A few years ago I came across a collection of the journalism, essays, and letters of George Orwell in a Roman library, and was thrilled to have something interesting to read in English. The set had originally been of four volumes, but since the first two books were missing, I had to be content with reading only Orwell’s mature writings, from the outbreak of the Second World War to his death in 1950, a period which included the publications of Animal Farm and Nineteen Eighty Four.
Some people might find Orwell a strange figure: deeply in love with traditional English life and a political radical, calling himself a Socialist almost to the end; hater of both Capitalism and Communism; enemy of British Imperialism, but loudly supportive of the war effort against Germany and dismissive of Irish claims to independence; a hero of free speech who called for the censorship of American comic books and Salvador Dali’s exhibitionist autobiography.
But looking at the issues from Orwell’s perspective, his opinions are anything but strange or self-contradictory. For example: someone can be against Britain conquering countries like India or Burma, but still fight tooth and nail against the Germans who would do the same to England. Someone can call himself a Socialist but that does not mean he has to turn a blind eye to the crimes against humanity routinely committed by the Soviet Union.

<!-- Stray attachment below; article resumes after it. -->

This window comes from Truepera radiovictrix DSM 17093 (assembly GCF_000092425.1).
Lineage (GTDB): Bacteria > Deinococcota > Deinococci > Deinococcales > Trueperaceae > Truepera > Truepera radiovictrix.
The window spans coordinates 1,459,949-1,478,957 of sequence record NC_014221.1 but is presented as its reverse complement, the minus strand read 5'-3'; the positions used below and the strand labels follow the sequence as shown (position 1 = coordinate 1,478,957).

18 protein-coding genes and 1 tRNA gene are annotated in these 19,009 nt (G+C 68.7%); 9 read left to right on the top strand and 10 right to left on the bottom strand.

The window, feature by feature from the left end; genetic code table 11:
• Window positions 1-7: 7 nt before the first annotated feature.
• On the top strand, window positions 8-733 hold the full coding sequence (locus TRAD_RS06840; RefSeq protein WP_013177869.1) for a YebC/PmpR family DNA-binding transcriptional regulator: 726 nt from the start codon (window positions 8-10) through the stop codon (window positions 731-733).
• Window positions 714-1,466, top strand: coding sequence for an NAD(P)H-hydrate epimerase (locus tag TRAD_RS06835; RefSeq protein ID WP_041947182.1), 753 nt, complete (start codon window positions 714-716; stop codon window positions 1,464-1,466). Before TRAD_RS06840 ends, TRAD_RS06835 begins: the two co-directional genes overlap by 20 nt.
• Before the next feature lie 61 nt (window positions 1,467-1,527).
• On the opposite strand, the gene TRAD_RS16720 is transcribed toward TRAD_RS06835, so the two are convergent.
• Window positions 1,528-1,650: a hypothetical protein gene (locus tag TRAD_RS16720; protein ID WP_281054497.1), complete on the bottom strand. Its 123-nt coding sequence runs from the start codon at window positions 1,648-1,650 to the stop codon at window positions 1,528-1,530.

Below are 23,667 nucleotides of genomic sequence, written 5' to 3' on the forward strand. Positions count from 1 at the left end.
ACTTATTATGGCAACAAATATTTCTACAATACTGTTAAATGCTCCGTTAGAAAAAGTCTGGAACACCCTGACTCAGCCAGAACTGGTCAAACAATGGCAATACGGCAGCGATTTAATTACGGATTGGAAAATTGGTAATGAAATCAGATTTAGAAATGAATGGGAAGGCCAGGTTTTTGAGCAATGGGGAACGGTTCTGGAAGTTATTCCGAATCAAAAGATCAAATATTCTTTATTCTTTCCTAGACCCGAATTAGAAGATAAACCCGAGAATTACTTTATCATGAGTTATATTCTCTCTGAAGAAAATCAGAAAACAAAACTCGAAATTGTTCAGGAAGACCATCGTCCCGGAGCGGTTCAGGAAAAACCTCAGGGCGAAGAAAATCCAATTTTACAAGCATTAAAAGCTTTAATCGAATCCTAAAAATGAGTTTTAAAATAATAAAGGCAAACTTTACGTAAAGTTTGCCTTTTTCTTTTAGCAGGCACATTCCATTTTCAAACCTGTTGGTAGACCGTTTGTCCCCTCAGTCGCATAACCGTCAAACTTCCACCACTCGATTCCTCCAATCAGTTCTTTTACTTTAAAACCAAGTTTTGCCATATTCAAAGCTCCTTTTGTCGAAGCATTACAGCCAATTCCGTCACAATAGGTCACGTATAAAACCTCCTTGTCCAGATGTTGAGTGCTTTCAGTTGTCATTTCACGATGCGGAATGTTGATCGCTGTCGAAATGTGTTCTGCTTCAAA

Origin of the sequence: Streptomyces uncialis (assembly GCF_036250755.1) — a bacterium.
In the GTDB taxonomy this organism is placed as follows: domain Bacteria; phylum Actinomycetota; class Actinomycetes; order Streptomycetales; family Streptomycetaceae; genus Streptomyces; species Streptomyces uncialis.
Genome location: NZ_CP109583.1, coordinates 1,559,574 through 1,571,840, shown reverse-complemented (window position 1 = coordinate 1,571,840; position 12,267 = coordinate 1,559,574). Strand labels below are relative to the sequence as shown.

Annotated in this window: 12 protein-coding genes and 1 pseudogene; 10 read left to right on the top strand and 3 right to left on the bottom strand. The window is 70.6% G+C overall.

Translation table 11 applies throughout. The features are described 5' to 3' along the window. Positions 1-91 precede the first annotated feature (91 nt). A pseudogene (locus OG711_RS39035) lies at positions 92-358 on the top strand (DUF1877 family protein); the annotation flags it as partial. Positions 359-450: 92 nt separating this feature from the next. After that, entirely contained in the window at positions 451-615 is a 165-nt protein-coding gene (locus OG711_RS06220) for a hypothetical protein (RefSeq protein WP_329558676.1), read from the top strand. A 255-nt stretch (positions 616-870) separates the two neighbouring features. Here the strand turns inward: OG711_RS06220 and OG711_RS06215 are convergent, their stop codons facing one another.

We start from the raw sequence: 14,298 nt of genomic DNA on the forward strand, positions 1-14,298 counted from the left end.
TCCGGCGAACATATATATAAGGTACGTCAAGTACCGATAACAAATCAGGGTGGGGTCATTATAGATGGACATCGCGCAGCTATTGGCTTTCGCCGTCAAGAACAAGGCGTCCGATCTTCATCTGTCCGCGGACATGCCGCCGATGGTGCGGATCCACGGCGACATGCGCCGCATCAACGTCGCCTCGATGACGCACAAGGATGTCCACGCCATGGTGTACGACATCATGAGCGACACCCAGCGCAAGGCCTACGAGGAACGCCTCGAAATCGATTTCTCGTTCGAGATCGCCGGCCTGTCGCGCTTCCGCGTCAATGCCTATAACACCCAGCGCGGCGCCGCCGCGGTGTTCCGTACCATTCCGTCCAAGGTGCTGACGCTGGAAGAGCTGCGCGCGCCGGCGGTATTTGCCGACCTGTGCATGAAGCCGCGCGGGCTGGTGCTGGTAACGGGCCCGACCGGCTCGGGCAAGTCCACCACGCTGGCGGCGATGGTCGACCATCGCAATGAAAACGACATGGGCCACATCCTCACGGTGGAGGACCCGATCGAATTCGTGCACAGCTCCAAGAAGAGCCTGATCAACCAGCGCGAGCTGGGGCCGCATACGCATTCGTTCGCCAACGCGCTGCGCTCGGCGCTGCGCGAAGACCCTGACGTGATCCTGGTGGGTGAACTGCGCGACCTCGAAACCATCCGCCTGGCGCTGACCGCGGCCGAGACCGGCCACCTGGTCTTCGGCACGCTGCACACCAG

It is easy to understand that in Orwell’s day the political left (to which Orwell belonged) avoided criticizing Stalin either for fear of sounding too conservative or fear of hurting the Socialist cause. But Orwell noticed a more insidious aspect to Socialist silence about Stalin: because Stalin’s crimes went against their left = good, right = bad prejudice, Socialists were simply incapable of seeing Stalin for what he was.
The same went for antisemitism: because your average Englishman of 1948 was a mild anti-Semite, he was incapable of realizing just what Hitler had attempted to do to the Jews, even after the war was over and the Holocaust had been extensively reported on the news.
Orwell shows us how our prejudices and ideologies determine what we consider facts. His solution to this political and cultural blindness was to cultivate clarity of thought and language, a hatred for hypocrisy, and the willingness to reflect deeply on his own prejudices. In short, Orwell was intellectually honest, and he forces his reader to attempt the same.
And after reading Orwell’s journalism I’ve simply stopped paying attention to contemporary journalists who prefer “compelling narrative” (that is, regurgitated cock and bull stories) to the hard work of digging up facts or speaking truth to power.